Private View: Chase Hall

The emerging painter questions biraciality and the canon of American art in a new solo exhibition

Chase Hall | Painting black and bi-racial America - YouTube

Aleczander is the first solo exhibition in New York by American painter, sculptor, and photographer Chase Hall. Born in Minnesota, Hall’s latest large-scale work is an examination of race and its place in the canon of Western portraiture. With canvases of black and brown bodies standing over three meters tall, his imposing art challenges the viewer to consider the agency, backstory, and interior life of his figures.

Acrylic, coffee, and unprimed cotton are the raw materials of his trade. The deep, brown characters that Hall breathes life into are punctuated by the inert and ever-present whiteness of the canvas, which he allows to act as paint; a narrative chiaroscuro of sorts underlining the metaphysical binary of black and white.

Aleczander invites the viewer into an expressionistic world of seafarers, laborers, sportsmen, and gastronomy, but it is Hall’s depictions of people interacting with animals that appear the most coded. They Say An Elephant Never Forgets (2021) can be read as an illustration of ancestral trauma and The Great White Hanging (2020) as a provocative reversal of power with the image of a Black fisherman and his catch of the day—a great white shark.

«Being invited into Chase’s practice—watching him mix color, create with pigment, pour coffee on canvas—was completely transfixing,» say Nora Deligter and Faye Tsakas, the directors of this episode of Private View. «His work speaks as urgently to his own lived experience as it does to great American narratives, past and present.»

Growing up in Chicago, Las Vegas, Colorado, Dubai, and Los Angeles before the age of 20, Hall gained a unique insight into the cognitive dissonance that lies at the heart of American society; and as someone of bi-racial heritage, witnessed firsthand how colorism shapes one’s becoming.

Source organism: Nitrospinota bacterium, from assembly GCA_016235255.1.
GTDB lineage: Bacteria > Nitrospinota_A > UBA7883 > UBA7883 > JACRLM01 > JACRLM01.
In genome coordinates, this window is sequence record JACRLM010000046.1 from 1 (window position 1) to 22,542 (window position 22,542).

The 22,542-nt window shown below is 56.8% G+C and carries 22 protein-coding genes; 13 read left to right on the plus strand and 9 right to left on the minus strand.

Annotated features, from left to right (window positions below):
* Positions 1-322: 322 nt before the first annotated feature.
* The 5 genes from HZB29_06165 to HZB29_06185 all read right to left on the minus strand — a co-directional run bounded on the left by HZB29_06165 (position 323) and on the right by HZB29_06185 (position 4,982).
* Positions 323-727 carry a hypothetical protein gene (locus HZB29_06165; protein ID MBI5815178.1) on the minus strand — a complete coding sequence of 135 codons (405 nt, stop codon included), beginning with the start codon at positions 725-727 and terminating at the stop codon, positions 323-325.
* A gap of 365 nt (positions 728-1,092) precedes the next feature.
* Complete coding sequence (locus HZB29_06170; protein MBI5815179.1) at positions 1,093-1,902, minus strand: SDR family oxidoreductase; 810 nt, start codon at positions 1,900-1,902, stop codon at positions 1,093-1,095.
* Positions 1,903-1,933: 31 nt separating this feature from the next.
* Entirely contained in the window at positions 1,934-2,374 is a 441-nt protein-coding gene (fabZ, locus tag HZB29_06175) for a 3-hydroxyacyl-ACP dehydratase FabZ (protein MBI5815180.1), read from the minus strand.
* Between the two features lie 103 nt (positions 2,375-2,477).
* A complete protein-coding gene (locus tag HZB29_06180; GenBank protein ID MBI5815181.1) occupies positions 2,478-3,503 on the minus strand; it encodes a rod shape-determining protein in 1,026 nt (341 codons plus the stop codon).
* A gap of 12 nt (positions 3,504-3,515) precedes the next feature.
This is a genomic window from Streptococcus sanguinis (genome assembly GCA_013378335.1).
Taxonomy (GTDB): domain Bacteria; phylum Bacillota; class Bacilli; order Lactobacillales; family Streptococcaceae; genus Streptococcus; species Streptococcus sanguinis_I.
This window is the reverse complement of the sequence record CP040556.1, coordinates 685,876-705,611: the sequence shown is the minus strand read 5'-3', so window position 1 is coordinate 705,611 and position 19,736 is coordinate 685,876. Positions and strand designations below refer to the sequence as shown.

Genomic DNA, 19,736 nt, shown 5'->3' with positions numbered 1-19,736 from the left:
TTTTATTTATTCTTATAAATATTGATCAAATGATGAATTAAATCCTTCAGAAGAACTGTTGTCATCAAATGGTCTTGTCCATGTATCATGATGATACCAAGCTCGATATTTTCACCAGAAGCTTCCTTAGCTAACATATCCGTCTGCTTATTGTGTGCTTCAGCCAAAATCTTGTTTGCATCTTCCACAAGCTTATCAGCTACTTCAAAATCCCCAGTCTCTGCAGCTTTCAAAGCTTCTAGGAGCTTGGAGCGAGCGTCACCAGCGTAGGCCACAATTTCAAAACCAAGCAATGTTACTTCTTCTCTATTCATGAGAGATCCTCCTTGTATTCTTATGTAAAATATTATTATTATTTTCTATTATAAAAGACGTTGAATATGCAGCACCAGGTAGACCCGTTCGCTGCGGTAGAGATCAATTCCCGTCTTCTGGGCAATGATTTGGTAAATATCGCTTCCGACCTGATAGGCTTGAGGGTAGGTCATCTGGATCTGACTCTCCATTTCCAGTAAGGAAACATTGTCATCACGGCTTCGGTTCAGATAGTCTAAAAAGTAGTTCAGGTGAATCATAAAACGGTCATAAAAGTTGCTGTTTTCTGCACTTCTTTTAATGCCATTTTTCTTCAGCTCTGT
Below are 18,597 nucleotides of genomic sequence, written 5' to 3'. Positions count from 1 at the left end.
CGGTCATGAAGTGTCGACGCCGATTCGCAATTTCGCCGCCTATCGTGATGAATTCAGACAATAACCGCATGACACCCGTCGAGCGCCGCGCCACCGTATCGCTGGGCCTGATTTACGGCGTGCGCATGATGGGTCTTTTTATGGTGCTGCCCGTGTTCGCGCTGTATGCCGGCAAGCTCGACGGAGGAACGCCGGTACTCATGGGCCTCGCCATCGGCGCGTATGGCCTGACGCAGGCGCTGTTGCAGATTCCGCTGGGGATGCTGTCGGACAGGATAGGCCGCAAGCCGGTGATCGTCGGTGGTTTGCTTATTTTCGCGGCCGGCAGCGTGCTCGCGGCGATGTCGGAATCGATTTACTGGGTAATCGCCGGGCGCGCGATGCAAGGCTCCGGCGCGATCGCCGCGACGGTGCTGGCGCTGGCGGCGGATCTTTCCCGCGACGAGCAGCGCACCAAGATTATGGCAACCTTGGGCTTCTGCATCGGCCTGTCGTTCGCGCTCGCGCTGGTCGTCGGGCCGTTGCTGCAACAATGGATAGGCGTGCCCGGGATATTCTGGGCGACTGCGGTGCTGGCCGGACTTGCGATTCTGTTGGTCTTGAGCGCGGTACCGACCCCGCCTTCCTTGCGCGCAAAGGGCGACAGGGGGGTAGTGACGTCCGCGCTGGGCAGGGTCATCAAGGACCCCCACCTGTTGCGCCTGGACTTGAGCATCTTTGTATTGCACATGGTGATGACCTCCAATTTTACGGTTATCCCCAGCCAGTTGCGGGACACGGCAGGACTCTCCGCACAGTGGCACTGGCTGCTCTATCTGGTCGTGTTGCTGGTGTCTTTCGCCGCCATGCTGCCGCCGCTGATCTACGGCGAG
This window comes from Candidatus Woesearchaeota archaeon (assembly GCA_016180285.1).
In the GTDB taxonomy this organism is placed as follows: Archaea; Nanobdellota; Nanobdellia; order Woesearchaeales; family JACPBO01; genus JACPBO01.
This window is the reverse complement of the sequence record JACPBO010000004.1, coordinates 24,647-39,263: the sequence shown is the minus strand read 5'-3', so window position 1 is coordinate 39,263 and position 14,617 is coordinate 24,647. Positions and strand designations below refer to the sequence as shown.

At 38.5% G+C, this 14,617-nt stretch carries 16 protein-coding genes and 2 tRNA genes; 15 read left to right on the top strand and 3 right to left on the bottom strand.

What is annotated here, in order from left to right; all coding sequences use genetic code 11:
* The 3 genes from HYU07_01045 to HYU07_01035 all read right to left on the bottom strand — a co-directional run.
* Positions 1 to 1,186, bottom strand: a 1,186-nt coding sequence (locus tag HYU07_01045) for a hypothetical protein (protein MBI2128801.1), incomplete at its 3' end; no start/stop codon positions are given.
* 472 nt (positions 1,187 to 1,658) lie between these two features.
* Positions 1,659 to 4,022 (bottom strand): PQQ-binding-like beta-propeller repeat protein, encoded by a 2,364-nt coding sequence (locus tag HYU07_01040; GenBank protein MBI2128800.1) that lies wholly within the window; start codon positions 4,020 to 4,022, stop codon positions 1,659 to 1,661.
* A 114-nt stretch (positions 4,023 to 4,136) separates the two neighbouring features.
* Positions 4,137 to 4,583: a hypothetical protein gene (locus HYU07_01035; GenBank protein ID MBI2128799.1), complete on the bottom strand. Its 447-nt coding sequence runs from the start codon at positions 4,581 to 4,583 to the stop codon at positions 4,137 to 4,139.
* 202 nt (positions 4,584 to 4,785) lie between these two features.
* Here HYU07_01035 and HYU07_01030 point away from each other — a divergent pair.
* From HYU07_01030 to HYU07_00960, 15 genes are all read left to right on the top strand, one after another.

Hall’s work has graced the pages of The New York Times, The Atlantic, Vogue and others as the public’s appetite for “outsider art”—a label attributed to those who are self-taught, with little to no formal art education—continues to grow. Running From Yesterday’s Acquittal (2019) went viral in the aftermath of Ahmaud Arbery’s lynching in Georgia and The Black Birderers Association (2020) was also reshared after a video of a white woman making false accusations against a Black birdwatcher sparked national outrage. The prescience of Hall’s paintings, created months before each event, makes for a disturbing case of life imitating art.

The painter’s art, past and present,pays homage to the black and brown people who have historically been seen as subjects of anthropological study in art discourse. Weather eating, resting, dancing, or congregating, each painting captures the multiplicity of existence for people of color—restless and resilient, powerful and provocative; and just like coffee, sharpens the mind in preperation for a new day in American contemporary art.

Aleczander, an exhibition of works by Chase Hall, is on view at C L E A R I N G New York gallery through April 29 – June 20, 2021

June 16, 2021


Shelley Jones

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